North Korea is “intent on continuing to pursue its nuclear weapons and ballistic missile programmes in violation of relevant Security Council resolutions,” a Senior U.N. official said yesterday, as Pyongang accused the US of being “belligerent” and “threatening with a nuclear weapon.” The meeting saw Western powers, Japan, and South Korea condemn North Korea’s launch of last week’s satellite, which just yesterday took “in detail” images of the White House and the Pentagon, according to KCNA news. The US ambassador rejected Pyongang’s claims that it was acting in self-defense, and said that the joint US-South Korean operations were “routine.” The Chinese envoy also accused the US of “further aggravating tension and confrontation” via its military relations with South Korea. France24 reports.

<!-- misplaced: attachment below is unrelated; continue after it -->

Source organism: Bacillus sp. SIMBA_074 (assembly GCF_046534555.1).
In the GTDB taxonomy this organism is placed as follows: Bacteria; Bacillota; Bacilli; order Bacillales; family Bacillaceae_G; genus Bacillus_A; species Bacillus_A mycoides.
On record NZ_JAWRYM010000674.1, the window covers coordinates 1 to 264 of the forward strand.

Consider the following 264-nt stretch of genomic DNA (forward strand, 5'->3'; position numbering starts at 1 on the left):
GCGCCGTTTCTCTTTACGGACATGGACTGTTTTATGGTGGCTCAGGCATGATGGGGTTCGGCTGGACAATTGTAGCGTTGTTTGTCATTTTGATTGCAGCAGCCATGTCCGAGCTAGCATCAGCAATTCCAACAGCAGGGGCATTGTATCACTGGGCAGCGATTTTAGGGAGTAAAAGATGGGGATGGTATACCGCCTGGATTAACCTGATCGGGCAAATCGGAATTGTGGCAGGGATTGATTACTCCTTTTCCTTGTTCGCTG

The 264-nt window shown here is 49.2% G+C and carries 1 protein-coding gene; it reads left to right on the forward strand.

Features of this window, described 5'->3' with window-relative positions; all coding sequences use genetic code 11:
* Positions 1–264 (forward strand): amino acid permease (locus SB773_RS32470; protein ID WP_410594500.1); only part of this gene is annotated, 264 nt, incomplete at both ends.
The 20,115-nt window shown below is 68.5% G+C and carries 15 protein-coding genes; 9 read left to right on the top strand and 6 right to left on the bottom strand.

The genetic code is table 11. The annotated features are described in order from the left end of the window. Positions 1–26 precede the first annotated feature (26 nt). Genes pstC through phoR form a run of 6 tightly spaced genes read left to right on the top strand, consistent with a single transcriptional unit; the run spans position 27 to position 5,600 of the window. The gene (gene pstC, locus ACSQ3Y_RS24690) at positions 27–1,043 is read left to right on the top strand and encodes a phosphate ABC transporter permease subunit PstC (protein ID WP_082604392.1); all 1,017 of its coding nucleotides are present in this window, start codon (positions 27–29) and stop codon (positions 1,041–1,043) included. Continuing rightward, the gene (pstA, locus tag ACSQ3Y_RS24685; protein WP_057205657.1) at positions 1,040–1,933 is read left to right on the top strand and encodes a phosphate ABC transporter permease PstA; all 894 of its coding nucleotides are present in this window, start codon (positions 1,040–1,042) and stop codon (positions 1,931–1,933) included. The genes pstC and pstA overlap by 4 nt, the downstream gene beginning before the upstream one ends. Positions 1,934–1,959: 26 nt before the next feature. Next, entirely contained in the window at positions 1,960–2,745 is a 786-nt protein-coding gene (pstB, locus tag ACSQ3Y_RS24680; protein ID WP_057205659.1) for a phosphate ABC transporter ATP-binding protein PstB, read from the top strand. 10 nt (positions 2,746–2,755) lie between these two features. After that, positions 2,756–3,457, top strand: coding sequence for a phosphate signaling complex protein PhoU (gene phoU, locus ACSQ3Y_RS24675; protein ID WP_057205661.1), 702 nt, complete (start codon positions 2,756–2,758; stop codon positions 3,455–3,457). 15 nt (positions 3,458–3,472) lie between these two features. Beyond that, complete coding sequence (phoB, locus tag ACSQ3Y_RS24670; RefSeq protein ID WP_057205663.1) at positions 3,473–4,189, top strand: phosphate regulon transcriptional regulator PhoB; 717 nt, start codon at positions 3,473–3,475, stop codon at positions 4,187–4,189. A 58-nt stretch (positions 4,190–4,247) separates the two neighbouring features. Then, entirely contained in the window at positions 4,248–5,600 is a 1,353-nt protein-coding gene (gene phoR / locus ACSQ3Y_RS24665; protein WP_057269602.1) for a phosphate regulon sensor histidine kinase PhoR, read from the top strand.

Sierra Leone’s President Julius Maada Bio said most of the leaders involved in the attack on a military barracks in the country’s capital on Sunday have been arrested, adding that an investigation is continuing and security operations are in place. The government said forces repelled “renegade soldiers,” although the incident led to a nationwide curfew and gunfire across the city, with attackers targeting a police station, detention centers, and a prison – which saw inmates released by the assailants. The country’s civil aviation authority urged airlines to reschedule flights following the curfew, while a local journalist was told by a masked man “we’ll clean this society…we are not after any ordinary civilians who should go about their normal business.” The country’s former President said that a military guard assigned to his property was shot point blank, and another was “whisked away to an unknown location.” Bio urged people to “not succumb to fear or division,” while The Economic Community of West African States condemned what it labeled an attempt to “acquire arms and disturb constitutional order” in Sierra Leone. Umaru Fofana reports for Reuters.